To be successful and competitive in 2021 as a woman-owned business, you'll want to answer a few questions concerning the two business workspace models. What works best for me as a woman business owner? Should I adopt a hybrid model where I allow workers and executives to work partly at home and in the office? What are the advantages and drawbacks of each model?
To support women entrepreneurs, we created this comparison blog for you. We'll be analyzing working at an office vs working from home. Let's get going.
Collaboration and Communication
It is no surprise that most employee's preferred type of communication is face-to-face. Although remote working offers a video conferencing sessions option, the in-person communication nature of working at an office is priceless. It's a powerful tool where small business women owners can establish strong relationships and rapport with workers.
Though communication and collaboration still happen when working remotely, it's a whole new thing, and people are yet to adapt to it. For instance, video calls increased engagement on virtual productivity tools like email and slack. However, don't forget that WFH's key benefit is the ability to work from anywhere and anytime.
Flexibility and Productivity
Typically, you've had to adhere to the day's regular working hours (9 am — 5 pm) when working in an office. At home, this schedule can be altered to allow you to work when you're most needed. It's not surprising that several studies have found out that worker's productivity is highly improved when working from home. This may partly be contributed to the fact that workers at an office get distracted every 11 minutes.
Perhaps, the challenging factor about working from home is the mix-up of work and family, e.g., distracting children during working hours.
Needless to say, the environment also plays a significant part in workplace productivity. Indeed, workers have fewer office setting choices and may end up sitting in an unfriendly room or beside a noisy coworker, draining that worker's productivity. On the other side, working from home gives the power to set the home office according to your preferences for optimal efficiency.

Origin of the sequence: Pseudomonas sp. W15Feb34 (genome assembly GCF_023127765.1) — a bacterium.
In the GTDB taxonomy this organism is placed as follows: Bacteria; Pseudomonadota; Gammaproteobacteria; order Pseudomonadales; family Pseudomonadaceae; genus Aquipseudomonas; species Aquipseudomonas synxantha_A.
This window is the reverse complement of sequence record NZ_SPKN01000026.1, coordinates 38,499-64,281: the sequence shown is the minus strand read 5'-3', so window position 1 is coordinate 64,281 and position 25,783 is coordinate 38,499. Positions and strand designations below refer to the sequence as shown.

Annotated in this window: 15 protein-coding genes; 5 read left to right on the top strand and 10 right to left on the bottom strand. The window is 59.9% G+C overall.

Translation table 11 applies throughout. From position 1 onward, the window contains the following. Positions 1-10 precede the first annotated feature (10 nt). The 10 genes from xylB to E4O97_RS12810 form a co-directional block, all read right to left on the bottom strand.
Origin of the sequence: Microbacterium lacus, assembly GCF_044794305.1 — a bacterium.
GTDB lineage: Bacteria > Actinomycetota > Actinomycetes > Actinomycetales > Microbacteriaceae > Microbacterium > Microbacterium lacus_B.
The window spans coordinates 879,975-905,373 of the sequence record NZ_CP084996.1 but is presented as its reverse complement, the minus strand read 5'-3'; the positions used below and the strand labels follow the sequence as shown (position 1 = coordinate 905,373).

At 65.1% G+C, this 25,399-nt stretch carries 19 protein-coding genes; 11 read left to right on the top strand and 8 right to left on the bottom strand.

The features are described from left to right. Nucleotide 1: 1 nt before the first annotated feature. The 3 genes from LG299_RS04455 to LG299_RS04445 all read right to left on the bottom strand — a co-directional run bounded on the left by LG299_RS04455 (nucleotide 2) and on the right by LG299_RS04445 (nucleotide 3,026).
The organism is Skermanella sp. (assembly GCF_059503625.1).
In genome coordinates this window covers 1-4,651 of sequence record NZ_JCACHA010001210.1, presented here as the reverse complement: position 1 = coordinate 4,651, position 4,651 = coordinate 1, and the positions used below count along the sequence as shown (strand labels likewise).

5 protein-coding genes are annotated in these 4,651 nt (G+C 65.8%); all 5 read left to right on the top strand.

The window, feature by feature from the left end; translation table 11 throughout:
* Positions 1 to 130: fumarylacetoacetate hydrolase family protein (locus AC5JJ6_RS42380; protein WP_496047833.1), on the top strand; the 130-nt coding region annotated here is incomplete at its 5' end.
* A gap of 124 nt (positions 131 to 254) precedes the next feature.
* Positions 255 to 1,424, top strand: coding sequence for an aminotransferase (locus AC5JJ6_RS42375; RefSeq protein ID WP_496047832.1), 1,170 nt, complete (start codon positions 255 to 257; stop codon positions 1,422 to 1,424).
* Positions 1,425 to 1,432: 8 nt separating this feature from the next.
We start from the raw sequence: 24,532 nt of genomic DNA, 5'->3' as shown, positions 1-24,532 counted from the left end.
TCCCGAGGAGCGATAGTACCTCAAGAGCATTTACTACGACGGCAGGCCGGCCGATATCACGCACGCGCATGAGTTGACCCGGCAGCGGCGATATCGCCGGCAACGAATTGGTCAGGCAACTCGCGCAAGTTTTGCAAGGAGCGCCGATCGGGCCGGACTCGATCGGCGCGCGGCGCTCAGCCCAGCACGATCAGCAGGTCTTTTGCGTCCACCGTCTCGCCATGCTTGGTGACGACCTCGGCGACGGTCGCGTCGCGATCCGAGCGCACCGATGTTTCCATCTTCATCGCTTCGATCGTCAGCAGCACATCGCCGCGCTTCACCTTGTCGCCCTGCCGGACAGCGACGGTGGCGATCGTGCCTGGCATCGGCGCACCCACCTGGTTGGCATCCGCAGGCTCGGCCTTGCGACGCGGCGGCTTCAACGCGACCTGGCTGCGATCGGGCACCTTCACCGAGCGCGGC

Management and Financial Costs
Managing a remote workforce is far different from handling an in-office team. If you had to switch to WFH, it might prove more challenging.
In an office setting, managers and executives have control over what the staff is working on. They can go up and have daily check-ins, get clarifications, or hold a whiteboarding meeting to ensure every business process is smooth.
Unfortunately, this isn't the case with remote work. However, innovative tools are quickly developing to help bridge this gap. Nevertheless, it’s important to avoid micromanaging your remote workers unless there's an adequate reason.
Furthermore, it's irrefutable that working from home is cost-effective for both employees and your business. Women entrepreneurs can minimize their company's expenses when choosing to adopt a WFH or a hybrid system. You definitely cut costs on things such as meals, office furniture & equipment, cleaning, internet, commute, etc.
A Key Takeaway
Working from home is revolutionizing the entire workplace as we knew it. To drill the hard rock of the business world, women entrepreneurs need to move quickly and fast to enable some of the employees to work from home or establish a hybrid office-home model, while also learning how to manage a remote workforce.
Fundid is on a mission to get women-owned businesses the capital they need to grow so that we can all close the business wealth gap. While 42% of businesses in the US are owned by women, they only account for 4% of revenue generated by private businesses. We spend our time at Fundid thinking about what the world would look like if women also generated 42% of revenue and how to get them the capital they need to make that happen. Fundid is creating new ways to get small businesses the capital they need to grow and is built from the feedback of women entrepreneurs.